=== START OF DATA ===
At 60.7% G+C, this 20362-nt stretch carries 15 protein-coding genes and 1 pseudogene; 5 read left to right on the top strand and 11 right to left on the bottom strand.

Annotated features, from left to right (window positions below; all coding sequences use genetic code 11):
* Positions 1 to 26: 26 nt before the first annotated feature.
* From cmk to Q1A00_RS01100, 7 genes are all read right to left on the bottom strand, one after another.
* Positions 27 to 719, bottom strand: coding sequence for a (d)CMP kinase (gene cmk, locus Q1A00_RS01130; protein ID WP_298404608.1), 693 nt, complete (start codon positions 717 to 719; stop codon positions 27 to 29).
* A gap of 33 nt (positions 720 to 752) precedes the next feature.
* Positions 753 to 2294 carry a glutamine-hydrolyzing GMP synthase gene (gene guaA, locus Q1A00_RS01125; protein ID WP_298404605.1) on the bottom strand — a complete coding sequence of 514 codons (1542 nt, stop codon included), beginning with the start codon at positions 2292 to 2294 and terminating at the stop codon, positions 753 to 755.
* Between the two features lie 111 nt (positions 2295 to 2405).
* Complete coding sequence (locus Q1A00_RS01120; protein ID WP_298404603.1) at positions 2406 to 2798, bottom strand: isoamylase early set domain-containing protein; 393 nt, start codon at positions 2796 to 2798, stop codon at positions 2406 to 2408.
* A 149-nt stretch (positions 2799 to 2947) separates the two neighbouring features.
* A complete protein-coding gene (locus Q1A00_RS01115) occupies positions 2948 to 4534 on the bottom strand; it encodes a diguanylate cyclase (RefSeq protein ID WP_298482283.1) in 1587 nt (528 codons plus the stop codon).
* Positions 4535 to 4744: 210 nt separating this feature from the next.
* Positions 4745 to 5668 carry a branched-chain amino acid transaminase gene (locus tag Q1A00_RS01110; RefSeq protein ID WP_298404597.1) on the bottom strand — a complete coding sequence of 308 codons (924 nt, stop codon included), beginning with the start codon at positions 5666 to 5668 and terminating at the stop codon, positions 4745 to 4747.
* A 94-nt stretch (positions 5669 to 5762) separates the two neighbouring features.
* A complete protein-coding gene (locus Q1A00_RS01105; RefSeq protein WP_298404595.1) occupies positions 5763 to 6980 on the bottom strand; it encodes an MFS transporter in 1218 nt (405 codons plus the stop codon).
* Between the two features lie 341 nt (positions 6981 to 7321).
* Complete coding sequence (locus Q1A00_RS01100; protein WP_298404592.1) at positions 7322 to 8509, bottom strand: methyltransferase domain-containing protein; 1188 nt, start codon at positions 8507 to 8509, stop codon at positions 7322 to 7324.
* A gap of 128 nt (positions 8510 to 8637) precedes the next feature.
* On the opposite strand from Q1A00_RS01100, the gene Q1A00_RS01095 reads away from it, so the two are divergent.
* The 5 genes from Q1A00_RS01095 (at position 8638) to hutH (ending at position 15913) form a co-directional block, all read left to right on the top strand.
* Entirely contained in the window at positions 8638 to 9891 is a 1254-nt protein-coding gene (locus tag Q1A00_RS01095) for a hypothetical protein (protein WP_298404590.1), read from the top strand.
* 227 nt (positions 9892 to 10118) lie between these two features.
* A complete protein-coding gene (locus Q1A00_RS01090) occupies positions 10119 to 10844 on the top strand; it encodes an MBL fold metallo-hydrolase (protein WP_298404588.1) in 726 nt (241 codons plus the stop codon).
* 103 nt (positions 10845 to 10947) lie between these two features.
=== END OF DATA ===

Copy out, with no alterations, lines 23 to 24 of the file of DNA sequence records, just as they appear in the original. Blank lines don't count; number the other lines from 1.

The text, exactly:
* A complete protein-coding gene (locus Q1A00_RS01090) occupies positions 10119 to 10844 on the top strand; it encodes an MBL fold metallo-hydrolase (protein WP_298404588.1) in 726 nt (241 codons plus the stop codon).
* 103 nt (positions 10845 to 10947) lie between these two features.